Competing Mechanisms Influence Tumor Cell Migration
Color map showing the distribution of pressure across the gel region (between the two rows of semi-circular posts) containing the cancer cells.
It’s no secret that cancer is deadly. But did you know that it’s actually the uncontrolled spread of cancer throughout the body that most often leads to death? Understanding how cancer cells break loose from their original tumor, make their way into the body’s vascular system, and travel to another location is a critical step in the fight against cancer.
Roger Kamm, Singapore Research Professor of Biological and Mechanical Engineering at MIT, and Mechanical Engineering graduate student William Polacheck, in collaboration with Joseph Charest from the Charles Stark Draper Laboratory, have discovered that the direction in which fluid flows through bodily tissue determines how likely the cancer cells are to spread, or metastasize. Armed with that information, they say it may be possible to limit the spread of cancer.
Almost as important as their discovery – published in Proceedings of the National Academy of Sciences – is the 3D microfluidic system they invented that allowed them to make it. Whereas previous insights were based solely on the visualization of individual cells in an artificial flow, Polacheck and Kamm’s system allows them to look at the way cells interact with tissue that mimics natural breast tissue.
“There isn’t a single drug currently on the market that addresses how cancer cells break lose from a primary tumor and get into the vascular system, migrate out, and form a secondary tumor. But those are processes that we can actually simulate in our microfluidic system,” says Kamm.
It was the limitation of previous studies that fueled Polacheck, Charest, and Kamm to develop this system and investigate the migration of cancer cells, with the hope of discovering additional details that were previously undetectable.
The basis of their experiments was the underlying knowledge that, due to their continual growth, tumors generate high fluid pressure in surrounding tissues. This pressure, in turn, is known to generate a fluid flow away from the tumor. A former post doctoral student of Kamm’s, Melody Schwart (now a professor at École Polytechnique Fédérale de Lausanne) had previously discovered that, due to this flow, ligands secreted by a tumor cell selectively bind to receptors on the downstream side of the cell. She found that this process ultimately results in an asymmetry that stimulates cells to migrate in the direction of the flow.
If this were the full story, it would be a discouraging result, because it would mean that when the cells start to break lose from a tumor, they will automatically move toward the vascular system, thus spreading the cancer.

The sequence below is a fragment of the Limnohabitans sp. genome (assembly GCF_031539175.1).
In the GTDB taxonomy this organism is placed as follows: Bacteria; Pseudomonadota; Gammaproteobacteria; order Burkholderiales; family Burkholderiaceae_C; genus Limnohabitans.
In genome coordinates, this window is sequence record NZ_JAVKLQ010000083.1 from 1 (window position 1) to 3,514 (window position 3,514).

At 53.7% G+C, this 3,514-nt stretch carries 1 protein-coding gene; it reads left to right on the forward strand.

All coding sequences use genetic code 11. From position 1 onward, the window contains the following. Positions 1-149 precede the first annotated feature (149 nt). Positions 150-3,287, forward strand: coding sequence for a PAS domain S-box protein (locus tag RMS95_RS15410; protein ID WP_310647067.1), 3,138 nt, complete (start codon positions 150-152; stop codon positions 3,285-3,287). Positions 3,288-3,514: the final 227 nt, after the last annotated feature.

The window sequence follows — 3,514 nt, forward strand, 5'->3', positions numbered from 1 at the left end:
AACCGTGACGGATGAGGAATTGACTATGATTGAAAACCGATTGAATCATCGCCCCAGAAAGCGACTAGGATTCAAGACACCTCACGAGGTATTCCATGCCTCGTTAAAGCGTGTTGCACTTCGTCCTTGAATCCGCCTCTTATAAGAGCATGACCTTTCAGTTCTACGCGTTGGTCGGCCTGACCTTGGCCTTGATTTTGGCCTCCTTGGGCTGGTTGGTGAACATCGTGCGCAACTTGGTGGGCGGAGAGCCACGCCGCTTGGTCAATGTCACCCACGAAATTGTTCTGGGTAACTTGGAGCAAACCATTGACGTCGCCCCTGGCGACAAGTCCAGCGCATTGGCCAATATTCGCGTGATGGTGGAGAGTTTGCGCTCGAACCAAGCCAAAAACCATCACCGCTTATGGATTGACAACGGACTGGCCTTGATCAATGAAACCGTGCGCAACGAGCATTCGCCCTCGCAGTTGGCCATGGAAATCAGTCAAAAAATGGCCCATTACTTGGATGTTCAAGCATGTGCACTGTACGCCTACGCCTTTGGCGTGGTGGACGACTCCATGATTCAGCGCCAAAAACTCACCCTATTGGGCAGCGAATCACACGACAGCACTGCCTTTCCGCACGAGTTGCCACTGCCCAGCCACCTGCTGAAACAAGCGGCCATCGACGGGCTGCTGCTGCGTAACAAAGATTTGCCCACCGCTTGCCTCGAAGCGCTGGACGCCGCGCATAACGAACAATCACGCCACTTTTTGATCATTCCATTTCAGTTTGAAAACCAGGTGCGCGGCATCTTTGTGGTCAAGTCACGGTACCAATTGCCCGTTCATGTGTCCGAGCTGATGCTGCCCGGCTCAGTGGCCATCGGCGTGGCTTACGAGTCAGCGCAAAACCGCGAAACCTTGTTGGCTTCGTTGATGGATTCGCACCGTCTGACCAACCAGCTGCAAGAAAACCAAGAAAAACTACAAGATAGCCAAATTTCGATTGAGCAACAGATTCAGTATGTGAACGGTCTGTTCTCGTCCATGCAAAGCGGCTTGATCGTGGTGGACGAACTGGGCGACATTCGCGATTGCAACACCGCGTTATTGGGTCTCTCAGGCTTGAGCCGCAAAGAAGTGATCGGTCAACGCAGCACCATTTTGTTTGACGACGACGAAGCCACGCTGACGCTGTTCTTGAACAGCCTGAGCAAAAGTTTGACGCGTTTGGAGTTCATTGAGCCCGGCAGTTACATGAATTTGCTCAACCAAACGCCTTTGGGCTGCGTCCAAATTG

Luckily, the story continues. With their new 3D microfluidic platform, which consists of two channels separated by a region of single cells in a gel, or matrix, across which a flow can be generated, Polacheck and Kamm started experiments on breast cancer cells to simulate how the process of migration actually works in the context of the body—and hopefully build on Schwartz’s findings.
To their surprise, they found just the opposite: Instead of moving with the flow, as Schwartz had found, the cancer cells moved upstream. At first, they questioned their findings, but then Polacheck and Kamm realized that the cause of the discrepancy is the existence of two competing mechanisms.
One is autologous chemotaxis, which occurs in low-cell-density situations or when the CCR7 receptor becomes activated. Autologous chemotaxis increases the appearance of ligands at the downstream side of the cell, producing downstream migration, as Schwartz had found.
The other, they discovered, happens in high-cell-density situations – like around a growing tumor – or when the CCR7 receptor is blocked. This newly discovered mechanism kicks in when the pressure of a fluid flowing past a cell leads to the activation of a class of receptors called integrins, ultimately prompting upstream migration. Both mechanisms are due to asymmetry in a tumor cell’s interactions with its environment.
Polacheck and Kamm’s discovery could stop cancer dead in its tracks. “Acting on this might significantly improve cancer survival rates,” says Kamm. “Pharmaceutical companies can use this information to focus on creating drugs that would block the CCR7 receptor to prevent migration toward the vascular system, and confine the tumors.”
And it doesn’t end there. Because of its ability to mimic the interactions cells experience inside the body— using real human cells, in real time—Polacheck and Kamm’s system could be useful in a myriad of other biological studies as well, such as those focused on inflammation, liver disease, and liver toxicity, among others. “We’re finding that the ability to visualize the interactions between different cell types is critical to learning how the cells behave,” says Kamm.